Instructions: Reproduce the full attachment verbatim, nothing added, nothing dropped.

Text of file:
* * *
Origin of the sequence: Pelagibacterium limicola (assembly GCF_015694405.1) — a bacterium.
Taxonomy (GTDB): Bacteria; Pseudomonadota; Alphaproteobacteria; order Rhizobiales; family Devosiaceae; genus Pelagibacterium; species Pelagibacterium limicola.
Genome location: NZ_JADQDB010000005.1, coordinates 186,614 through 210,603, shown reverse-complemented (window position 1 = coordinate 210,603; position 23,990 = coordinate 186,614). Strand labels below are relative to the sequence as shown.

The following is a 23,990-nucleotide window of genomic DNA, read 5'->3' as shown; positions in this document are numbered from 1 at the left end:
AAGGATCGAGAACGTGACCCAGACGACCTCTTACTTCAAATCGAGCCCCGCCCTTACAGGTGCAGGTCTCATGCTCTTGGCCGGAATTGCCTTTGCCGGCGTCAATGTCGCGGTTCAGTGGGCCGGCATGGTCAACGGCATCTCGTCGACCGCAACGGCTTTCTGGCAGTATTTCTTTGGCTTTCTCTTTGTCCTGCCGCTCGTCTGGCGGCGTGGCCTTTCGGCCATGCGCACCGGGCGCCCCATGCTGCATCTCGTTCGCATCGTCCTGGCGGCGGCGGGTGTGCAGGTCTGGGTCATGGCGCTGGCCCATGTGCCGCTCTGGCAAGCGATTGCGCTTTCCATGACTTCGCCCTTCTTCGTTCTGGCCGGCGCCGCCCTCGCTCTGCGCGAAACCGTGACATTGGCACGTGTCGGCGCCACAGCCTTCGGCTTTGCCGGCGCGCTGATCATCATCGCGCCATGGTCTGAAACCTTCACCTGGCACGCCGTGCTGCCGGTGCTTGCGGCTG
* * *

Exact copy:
Origin of the sequence: Pelagibacterium limicola (assembly GCF_015694405.1) — a bacterium.
Taxonomy (GTDB): Bacteria; Pseudomonadota; Alphaproteobacteria; order Rhizobiales; family Devosiaceae; genus Pelagibacterium; species Pelagibacterium limicola.
Genome location: NZ_JADQDB010000005.1, coordinates 186,614 through 210,603, shown reverse-complemented (window position 1 = coordinate 210,603; position 23,990 = coordinate 186,614). Strand labels below are relative to the sequence as shown.

The following is a 23,990-nucleotide window of genomic DNA, read 5'->3' as shown; positions in this document are numbered from 1 at the left end:
AAGGATCGAGAACGTGACCCAGACGACCTCTTACTTCAAATCGAGCCCCGCCCTTACAGGTGCAGGTCTCATGCTCTTGGCCGGAATTGCCTTTGCCGGCGTCAATGTCGCGGTTCAGTGGGCCGGCATGGTCAACGGCATCTCGTCGACCGCAACGGCTTTCTGGCAGTATTTCTTTGGCTTTCTCTTTGTCCTGCCGCTCGTCTGGCGGCGTGGCCTTTCGGCCATGCGCACCGGGCGCCCCATGCTGCATCTCGTTCGCATCGTCCTGGCGGCGGCGGGTGTGCAGGTCTGGGTCATGGCGCTGGCCCATGTGCCGCTCTGGCAAGCGATTGCGCTTTCCATGACTTCGCCCTTCTTCGTTCTGGCCGGCGCCGCCCTCGCTCTGCGCGAAACCGTGACATTGGCACGTGTCGGCGCCACAGCCTTCGGCTTTGCCGGCGCGCTGATCATCATCGCGCCATGGTCTGAAACCTTCACCTGGCACGCCGTGCTGCCGGTGCTTGCGGCTG